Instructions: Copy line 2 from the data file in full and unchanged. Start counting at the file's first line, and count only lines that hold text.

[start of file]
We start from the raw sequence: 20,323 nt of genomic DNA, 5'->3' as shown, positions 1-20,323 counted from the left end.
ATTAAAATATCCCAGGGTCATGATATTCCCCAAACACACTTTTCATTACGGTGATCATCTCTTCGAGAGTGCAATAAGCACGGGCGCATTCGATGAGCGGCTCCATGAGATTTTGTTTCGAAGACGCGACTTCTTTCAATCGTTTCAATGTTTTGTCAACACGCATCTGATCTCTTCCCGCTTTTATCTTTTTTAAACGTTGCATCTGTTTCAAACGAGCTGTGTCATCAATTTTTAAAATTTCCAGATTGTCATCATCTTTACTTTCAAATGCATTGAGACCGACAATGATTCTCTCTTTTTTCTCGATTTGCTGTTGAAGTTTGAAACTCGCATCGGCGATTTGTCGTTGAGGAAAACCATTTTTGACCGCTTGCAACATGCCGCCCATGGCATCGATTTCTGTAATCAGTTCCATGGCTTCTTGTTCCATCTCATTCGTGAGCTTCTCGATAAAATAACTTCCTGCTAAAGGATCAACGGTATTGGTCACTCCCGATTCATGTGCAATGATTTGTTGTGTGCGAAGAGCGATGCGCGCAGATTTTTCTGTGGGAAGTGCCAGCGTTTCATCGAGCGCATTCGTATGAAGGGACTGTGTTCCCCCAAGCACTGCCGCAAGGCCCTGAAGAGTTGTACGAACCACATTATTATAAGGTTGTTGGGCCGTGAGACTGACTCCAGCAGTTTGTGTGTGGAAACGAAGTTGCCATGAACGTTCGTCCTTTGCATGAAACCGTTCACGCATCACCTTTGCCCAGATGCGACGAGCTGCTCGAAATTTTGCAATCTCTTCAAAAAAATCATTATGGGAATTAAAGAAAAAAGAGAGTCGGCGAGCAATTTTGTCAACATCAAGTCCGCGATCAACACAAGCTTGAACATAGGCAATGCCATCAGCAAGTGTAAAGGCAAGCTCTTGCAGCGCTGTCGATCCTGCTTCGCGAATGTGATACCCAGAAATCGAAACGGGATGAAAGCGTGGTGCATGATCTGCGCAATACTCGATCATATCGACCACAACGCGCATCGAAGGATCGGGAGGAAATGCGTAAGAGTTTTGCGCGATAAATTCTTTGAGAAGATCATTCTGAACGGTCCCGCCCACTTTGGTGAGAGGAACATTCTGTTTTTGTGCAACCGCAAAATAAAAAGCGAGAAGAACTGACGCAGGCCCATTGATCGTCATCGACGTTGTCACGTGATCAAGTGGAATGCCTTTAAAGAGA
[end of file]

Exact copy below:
ATTAAAATATCCCAGGGTCATGATATTCCCCAAACACACTTTTCATTACGGTGATCATCTCTTCGAGAGTGCAATAAGCACGGGCGCATTCGATGAGCGGCTCCATGAGATTTTGTTTCGAAGACGCGACTTCTTTCAATCGTTTCAATGTTTTGTCAACACGCATCTGATCTCTTCCCGCTTTTATCTTTTTTAAACGTTGCATCTGTTTCAAACGAGCTGTGTCATCAATTTTTAAAATTTCCAGATTGTCATCATCTTTACTTTCAAATGCATTGAGACCGACAATGATTCTCTCTTTTTTCTCGATTTGCTGTTGAAGTTTGAAACTCGCATCGGCGATTTGTCGTTGAGGAAAACCATTTTTGACCGCTTGCAACATGCCGCCCATGGCATCGATTTCTGTAATCAGTTCCATGGCTTCTTGTTCCATCTCATTCGTGAGCTTCTCGATAAAATAACTTCCTGCTAAAGGATCAACGGTATTGGTCACTCCCGATTCATGTGCAATGATTTGTTGTGTGCGAAGAGCGATGCGCGCAGATTTTTCTGTGGGAAGTGCCAGCGTTTCATCGAGCGCATTCGTATGAAGGGACTGTGTTCCCCCAAGCACTGCCGCAAGGCCCTGAAGAGTTGTACGAACCACATTATTATAAGGTTGTTGGGCCGTGAGACTGACTCCAGCAGTTTGTGTGTGGAAACGAAGTTGCCATGAACGTTCGTCCTTTGCATGAAACCGTTCACGCATCACCTTTGCCCAGATGCGACGAGCTGCTCGAAATTTTGCAATCTCTTCAAAAAAATCATTATGGGAATTAAAGAAAAAAGAGAGTCGGCGAGCAATTTTGTCAACATCAAGTCCGCGATCAACACAAGCTTGAACATAGGCAATGCCATCAGCAAGTGTAAAGGCAAGCTCTTGCAGCGCTGTCGATCCTGCTTCGCGAATGTGATACCCAGAAATCGAAACGGGATGAAAGCGTGGTGCATGATCTGCGCAATACTCGATCATATCGACCACAACGCGCATCGAAGGATCGGGAGGAAATGCGTAAGAGTTTTGCGCGATAAATTCTTTGAGAAGATCATTCTGAACGGTCCCGCCCACTTTGGTGAGAGGAACATTCTGTTTTTGTGCAACCGCAAAATAAAAAGCGAGAAGAACTGACGCAGGCCCATTGATCGTCATCGACGTTGTCACGTGATCAAGTGGAATGCCTTTAAAGAGA